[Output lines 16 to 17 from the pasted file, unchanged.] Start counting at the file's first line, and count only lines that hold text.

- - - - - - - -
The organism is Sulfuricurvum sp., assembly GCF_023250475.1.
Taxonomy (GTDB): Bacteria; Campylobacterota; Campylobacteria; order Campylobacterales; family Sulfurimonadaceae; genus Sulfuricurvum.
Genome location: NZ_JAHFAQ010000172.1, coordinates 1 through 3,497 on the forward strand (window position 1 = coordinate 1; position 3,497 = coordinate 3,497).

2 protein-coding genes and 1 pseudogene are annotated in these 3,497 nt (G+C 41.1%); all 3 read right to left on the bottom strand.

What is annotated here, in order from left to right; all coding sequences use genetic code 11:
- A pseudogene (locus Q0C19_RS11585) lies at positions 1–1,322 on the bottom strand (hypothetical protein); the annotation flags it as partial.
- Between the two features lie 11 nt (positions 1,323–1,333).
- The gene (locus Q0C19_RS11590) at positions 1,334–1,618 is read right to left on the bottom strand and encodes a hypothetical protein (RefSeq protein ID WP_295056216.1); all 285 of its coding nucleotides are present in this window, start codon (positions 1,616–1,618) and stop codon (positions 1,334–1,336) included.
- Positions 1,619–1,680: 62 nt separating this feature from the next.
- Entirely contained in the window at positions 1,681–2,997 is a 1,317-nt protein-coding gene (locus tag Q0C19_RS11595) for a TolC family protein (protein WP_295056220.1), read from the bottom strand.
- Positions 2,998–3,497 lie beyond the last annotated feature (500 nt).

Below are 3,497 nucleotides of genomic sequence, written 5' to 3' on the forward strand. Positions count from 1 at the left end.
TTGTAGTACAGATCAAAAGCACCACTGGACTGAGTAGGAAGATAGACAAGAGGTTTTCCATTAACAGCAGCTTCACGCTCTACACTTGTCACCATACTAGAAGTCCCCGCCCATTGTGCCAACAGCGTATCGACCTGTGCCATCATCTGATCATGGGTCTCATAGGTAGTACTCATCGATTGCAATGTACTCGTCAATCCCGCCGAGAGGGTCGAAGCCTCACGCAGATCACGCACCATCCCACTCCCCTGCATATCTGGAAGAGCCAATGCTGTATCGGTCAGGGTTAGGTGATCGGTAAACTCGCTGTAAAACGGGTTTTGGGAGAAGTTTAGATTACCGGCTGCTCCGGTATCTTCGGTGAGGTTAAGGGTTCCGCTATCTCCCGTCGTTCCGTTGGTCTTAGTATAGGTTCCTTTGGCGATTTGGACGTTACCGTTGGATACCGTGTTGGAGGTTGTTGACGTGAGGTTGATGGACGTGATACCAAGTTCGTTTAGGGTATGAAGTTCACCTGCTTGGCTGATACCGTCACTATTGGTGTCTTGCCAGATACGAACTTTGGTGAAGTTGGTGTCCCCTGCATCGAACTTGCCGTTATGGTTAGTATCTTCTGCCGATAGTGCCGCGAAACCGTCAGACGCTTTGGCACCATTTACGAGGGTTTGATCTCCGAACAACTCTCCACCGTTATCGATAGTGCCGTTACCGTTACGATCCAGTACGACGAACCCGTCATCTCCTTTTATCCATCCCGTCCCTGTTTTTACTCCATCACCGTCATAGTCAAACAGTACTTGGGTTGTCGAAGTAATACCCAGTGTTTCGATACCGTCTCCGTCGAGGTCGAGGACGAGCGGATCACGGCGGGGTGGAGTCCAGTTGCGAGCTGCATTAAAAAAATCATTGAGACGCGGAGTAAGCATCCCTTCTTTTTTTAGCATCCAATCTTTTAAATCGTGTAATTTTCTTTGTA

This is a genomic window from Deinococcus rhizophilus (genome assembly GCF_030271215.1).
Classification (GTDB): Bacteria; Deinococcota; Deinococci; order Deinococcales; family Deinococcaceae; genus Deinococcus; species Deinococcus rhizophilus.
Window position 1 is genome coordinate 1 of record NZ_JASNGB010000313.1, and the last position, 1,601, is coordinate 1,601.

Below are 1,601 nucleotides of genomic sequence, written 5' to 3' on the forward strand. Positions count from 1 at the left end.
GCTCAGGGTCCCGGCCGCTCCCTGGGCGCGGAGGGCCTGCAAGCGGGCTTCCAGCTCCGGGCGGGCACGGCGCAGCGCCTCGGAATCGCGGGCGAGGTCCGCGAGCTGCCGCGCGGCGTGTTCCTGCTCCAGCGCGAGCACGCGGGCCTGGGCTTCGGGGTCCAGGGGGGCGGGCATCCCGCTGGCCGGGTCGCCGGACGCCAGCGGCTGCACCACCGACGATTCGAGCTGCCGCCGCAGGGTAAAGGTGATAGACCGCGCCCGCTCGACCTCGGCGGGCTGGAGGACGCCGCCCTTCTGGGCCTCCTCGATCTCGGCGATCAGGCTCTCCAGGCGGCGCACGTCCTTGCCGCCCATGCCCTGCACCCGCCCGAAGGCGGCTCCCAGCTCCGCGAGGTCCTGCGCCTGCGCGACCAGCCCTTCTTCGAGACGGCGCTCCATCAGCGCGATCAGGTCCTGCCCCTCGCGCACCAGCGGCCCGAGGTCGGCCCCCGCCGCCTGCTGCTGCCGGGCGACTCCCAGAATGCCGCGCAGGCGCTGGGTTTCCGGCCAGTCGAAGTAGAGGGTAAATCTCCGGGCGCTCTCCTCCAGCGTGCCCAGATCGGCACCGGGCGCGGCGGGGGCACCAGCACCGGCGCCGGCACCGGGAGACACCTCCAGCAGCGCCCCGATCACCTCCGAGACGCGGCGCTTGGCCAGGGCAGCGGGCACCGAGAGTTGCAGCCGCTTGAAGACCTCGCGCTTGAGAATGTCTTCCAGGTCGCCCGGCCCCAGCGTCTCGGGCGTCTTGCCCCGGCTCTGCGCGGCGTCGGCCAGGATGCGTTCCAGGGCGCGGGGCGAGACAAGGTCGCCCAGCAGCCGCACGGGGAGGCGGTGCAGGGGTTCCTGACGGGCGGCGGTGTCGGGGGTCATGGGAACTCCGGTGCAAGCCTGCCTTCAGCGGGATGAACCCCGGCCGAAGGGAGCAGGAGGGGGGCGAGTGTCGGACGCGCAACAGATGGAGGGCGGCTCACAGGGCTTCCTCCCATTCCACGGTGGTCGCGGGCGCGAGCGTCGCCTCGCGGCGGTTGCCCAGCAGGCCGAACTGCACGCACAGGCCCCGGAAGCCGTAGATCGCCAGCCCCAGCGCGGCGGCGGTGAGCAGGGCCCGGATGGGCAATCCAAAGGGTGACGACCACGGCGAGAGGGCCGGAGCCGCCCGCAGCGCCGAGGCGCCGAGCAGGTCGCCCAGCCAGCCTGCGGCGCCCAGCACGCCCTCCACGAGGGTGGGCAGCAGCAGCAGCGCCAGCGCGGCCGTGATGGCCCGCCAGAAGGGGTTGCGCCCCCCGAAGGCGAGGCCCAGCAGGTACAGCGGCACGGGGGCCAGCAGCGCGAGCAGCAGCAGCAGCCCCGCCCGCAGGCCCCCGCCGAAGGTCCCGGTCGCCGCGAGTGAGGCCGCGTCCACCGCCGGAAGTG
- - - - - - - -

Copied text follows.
Window position 1 is genome coordinate 1 of record NZ_JASNGB010000313.1, and the last position, 1,601, is coordinate 1,601.

Below are 1,601 nucleotides of genomic sequence, written 5' to 3' on the forward strand. Positions count from 1 at the left end.